4–A: TIGERS Tigers are energetic and attractive. They are real go–getters who enjoy taking on a challenge to which they can bring nearly boundless energy. They are also extremely attractive in terms of others being attracted to them. Their attractiveness draws a crowd to them quickly; and they have the good fortune of having the energy to deal with all of the attention. They are great at getting things started but sometimes may lack a little in the follow through or persistence department. It has also been pointed out that tigers are sexy which is not surprising since they are obviously attractive and do have the energy to ‘stay out all night and cat around:’ a good pastime for a tiger.

B: TURTLES Turtles are dependable and patient. They can be counted on in the short run and in the long run. This includes sticking to the path, persevering under difficult circumstances, and an ability to endure the gusty winds and bumpy roads inherent in the journey. Their patience really is a virtue of the first order, giving them the ability to wait until it all blows over or things clear up. They do have a tendency to crawl into their shells when the going gets tough or stress gets high; but they are well protected within the shell and will always be there when the time comes to start again. They have also been seen as extremely thorough and able to do a job, especially if it doesn’t matter how long it takes.

5–A: BUZZARDS Buzzards are flexible and supportive. They have the long view, the broad perspective, and are very good about cleaning up the messes of others. They are what has been described as troubleshooters and problem finders, although their problem solving is sometimes excessive and may seem like overkill. They are also supportive, since they do not need a goal and mission of their own. They can get involved sometimes without even being asked and will support which ever cause or side they happen to be on at the time. Nonetheless, it is important to emphasize the buzzard’s ability to adjust to almost any difficult or complex situation, his ability to find problems where there may not have been any that were obvious to any one else, and his willingness to work toward whatever end seems most appropriate and expedient at the time.

B: BEES Bees are consistent and accepting. Their constancy allows them to do the things they do in a regular and predictable way. They are easy to be around since their styles are so recognizable and definable. They are also accepting and seem not to mind changes in situations or circumstances, the ups and downs experienced by others with whom they associate, and the fact that the world is not always as others think it should always be. These positive qualities are only somewhat diminished by the bee’s tendency to ‘stick it to you’ when you might least expect it because the bee is so sweet and honey like that it is hard to get upset or annoyed with her, although things do get a little sticky from time to time.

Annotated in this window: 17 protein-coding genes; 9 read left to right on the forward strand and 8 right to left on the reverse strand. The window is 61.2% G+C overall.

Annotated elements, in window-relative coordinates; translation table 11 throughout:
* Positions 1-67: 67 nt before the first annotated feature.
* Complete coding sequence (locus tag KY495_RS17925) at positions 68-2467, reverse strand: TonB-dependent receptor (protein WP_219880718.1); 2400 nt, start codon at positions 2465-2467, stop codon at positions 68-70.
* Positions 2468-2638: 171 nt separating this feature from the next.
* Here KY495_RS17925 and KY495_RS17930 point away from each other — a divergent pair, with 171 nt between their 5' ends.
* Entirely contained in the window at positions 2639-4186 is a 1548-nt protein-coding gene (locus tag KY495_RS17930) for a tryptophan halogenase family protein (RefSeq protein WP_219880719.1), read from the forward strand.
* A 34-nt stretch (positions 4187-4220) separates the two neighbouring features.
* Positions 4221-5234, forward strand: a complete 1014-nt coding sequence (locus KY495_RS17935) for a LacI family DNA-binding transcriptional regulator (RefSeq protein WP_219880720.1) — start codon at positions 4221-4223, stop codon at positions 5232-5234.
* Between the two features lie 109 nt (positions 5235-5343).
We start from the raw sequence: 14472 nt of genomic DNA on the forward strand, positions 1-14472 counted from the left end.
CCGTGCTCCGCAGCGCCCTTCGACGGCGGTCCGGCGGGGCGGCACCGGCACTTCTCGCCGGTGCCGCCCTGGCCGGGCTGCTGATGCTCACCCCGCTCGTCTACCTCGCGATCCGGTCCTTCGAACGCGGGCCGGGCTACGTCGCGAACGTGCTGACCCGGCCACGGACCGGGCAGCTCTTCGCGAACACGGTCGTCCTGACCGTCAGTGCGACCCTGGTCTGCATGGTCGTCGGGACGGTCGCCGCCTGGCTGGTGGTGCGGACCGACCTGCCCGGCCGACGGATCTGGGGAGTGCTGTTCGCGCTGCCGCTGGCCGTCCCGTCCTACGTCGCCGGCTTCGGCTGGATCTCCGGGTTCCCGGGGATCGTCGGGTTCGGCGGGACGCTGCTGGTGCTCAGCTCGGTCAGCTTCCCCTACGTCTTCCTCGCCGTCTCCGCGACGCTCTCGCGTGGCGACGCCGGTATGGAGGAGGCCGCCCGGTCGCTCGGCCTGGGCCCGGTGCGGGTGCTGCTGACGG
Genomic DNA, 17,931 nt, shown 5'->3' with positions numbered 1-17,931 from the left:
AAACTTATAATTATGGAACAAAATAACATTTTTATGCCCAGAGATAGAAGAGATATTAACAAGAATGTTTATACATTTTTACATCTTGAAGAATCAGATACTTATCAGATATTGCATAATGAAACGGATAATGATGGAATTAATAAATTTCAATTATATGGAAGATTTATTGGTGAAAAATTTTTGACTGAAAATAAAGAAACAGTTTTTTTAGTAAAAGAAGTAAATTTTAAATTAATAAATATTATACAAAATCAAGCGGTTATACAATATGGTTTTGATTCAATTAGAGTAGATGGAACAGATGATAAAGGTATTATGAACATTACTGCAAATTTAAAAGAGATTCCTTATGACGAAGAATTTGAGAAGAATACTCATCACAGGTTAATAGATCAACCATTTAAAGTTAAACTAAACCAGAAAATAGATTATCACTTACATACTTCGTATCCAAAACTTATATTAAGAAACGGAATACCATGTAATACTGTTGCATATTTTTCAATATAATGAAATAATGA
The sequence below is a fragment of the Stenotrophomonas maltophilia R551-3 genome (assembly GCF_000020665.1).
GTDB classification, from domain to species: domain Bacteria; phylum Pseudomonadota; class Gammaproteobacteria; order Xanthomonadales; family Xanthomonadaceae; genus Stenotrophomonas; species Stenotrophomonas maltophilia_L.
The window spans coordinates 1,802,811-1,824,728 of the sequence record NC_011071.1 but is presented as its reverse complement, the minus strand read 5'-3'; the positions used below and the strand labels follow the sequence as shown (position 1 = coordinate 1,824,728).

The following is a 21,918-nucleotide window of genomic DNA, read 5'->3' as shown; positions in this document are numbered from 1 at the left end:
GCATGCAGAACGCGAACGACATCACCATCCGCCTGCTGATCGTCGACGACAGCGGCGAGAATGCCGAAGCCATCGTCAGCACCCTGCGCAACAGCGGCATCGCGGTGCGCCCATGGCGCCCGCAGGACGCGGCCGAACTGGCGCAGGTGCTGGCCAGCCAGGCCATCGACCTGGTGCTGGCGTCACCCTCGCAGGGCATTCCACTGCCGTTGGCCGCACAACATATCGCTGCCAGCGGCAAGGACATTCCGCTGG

(Note) It is really a jungle out there and is also important to understand the animals and to understand the animal group to which you belong. There is also the socialized civilized side of things, though. This is where consideration and tolerance come in. They are not of the nature of individuals but need to be learned over time and carefully cultivated. Using a 5–point scale with 5 representing very high, 4 representing high, 3 representing medium, 2 representing low, and 1 representing very low, how would you rate yourself in terms of being considerate with others in your family? Using the same rating scale, how would you rate yourself in terms of being tolerant with other people in your family? Can you give three examples of your being considerate and three of your being tolerant to support your rating?


If this activity is compared to the interpersonal style type activity, it will be seen that the sharks, lions, bears, tigers, and buzzards reflect the same elements or characteristics as were attributed to dictators and levitators. Further, seals, lambs, beavers, turtles, and bees reflect the same elements or characteristics as were attributed to facilitators and gravitators. This activity may, then, be understood in relationship to and as an extension of the earlier, interpersonal style type activity.

Ordinarily, individuals participating in the activity will tend to identify with group A: sharks–lions–bears–tigers–buzzards and with group B: seals–lambs–beavers–turtles–bees. The fact is that their day–to–day functioning may actually reflect this mixed and blended pattern. The tendency is, though, for them to move nearly exclusively toward the A group or the B group during times of stress, tension, conflict, confusion, or ambiguity. The tendency is to move into their comfort zones.

Group A individuals tend, by nature, to be more aggressive and individualistic, while members of group B tend to be more passive and socially oriented. Although individuals sometimes have difficulty recognizing this comfort zone tendency, others members of the family usually have no difficulty assigning each family member to one of the two groups.